The impact of scheduling policies on surgical clinical access. Academic Article uri icon


  • We present a simulation model that features a single surgeon who splits his available time between a clinical office and surgery. Using a first-come, first-served queuing discipline, the model allows us to investigate how clinical access responds to surgeons' time allocation policies, patients' office visit frequency, access priority rules, frequency of emergencies, surgery length, and other factors. We demonstrate through simulations that linear functions oversimplify how patients' wait times increase as demand approaches capacity. There is a critical access point at which loss of new patients occurs. Around the critical access point, patients' clinical access rises in a nonlinear fashion. This point defines the beginning of the collapse of the system. Clinical monitors of access such as third-available appointment lack the sensitivity to correctly identify the approach of the critical access point before it has been exceeded.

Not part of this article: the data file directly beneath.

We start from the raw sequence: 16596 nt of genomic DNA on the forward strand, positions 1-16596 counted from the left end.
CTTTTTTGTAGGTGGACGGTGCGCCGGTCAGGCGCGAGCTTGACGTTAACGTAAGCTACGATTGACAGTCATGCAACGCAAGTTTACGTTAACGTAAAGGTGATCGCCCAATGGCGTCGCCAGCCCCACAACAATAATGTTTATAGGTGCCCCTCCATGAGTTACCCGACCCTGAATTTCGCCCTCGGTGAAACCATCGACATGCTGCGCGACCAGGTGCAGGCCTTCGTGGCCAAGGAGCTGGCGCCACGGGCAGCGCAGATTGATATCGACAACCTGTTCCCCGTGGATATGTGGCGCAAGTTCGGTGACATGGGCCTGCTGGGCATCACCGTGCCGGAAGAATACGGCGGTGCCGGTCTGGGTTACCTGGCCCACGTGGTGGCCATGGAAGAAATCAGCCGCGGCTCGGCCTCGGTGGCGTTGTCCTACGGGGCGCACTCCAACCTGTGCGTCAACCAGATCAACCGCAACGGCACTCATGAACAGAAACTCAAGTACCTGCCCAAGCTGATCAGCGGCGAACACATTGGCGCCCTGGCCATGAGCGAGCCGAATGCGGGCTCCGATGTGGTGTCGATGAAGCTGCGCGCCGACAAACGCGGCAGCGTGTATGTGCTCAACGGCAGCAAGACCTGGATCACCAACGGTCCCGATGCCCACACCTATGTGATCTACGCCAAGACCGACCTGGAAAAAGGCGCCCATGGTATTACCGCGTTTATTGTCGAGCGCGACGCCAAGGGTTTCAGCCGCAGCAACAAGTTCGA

published proceedings

  • J Med Pract Manage

author list (cited authors)

  • Baugh, R., & Li, Y.

citation count

  • 3

complete list of authors

  • Baugh, Reginald||Li, Ying

publication date

  • May 2012